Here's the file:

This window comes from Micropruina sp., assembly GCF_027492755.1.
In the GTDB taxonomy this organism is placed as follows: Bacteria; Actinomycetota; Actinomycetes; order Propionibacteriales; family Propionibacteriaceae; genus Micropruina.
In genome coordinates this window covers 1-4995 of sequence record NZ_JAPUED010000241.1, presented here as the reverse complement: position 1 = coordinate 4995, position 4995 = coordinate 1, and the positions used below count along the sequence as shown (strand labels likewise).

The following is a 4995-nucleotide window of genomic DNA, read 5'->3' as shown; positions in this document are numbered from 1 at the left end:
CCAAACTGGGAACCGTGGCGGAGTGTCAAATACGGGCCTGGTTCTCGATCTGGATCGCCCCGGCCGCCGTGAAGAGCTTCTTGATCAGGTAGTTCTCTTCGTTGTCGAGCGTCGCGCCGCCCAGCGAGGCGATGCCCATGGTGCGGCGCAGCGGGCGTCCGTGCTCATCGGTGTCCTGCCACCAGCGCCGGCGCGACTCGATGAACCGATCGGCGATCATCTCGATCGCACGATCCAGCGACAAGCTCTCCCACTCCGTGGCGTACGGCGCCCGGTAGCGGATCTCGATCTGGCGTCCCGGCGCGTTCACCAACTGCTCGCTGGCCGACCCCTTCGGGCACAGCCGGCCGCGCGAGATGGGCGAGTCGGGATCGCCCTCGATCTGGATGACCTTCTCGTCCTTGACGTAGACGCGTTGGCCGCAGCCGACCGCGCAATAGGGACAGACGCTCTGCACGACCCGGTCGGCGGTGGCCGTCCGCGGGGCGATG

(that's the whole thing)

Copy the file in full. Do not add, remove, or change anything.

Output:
This window comes from Micropruina sp., assembly GCF_027492755.1.
In the GTDB taxonomy this organism is placed as follows: Bacteria; Actinomycetota; Actinomycetes; order Propionibacteriales; family Propionibacteriaceae; genus Micropruina.
In genome coordinates this window covers 1-4995 of sequence record NZ_JAPUED010000241.1, presented here as the reverse complement: position 1 = coordinate 4995, position 4995 = coordinate 1, and the positions used below count along the sequence as shown (strand labels likewise).

The following is a 4995-nucleotide window of genomic DNA, read 5'->3' as shown; positions in this document are numbered from 1 at the left end:
CCAAACTGGGAACCGTGGCGGAGTGTCAAATACGGGCCTGGTTCTCGATCTGGATCGCCCCGGCCGCCGTGAAGAGCTTCTTGATCAGGTAGTTCTCTTCGTTGTCGAGCGTCGCGCCGCCCAGCGAGGCGATGCCCATGGTGCGGCGCAGCGGGCGTCCGTGCTCATCGGTGTCCTGCCACCAGCGCCGGCGCGACTCGATGAACCGATCGGCGATCATCTCGATCGCACGATCCAGCGACAAGCTCTCCCACTCCGTGGCGTACGGCGCCCGGTAGCGGATCTCGATCTGGCGTCCCGGCGCGTTCACCAACTGCTCGCTGGCCGACCCCTTCGGGCACAGCCGGCCGCGCGAGATGGGCGAGTCGGGATCGCCCTCGATCTGGATGACCTTCTCGTCCTTGACGTAGACGCGTTGGCCGCAGCCGACCGCGCAATAGGGACAGACGCTCTGCACGACCCGGTCGGCGGTGGCCGTCCGCGGGGCGATG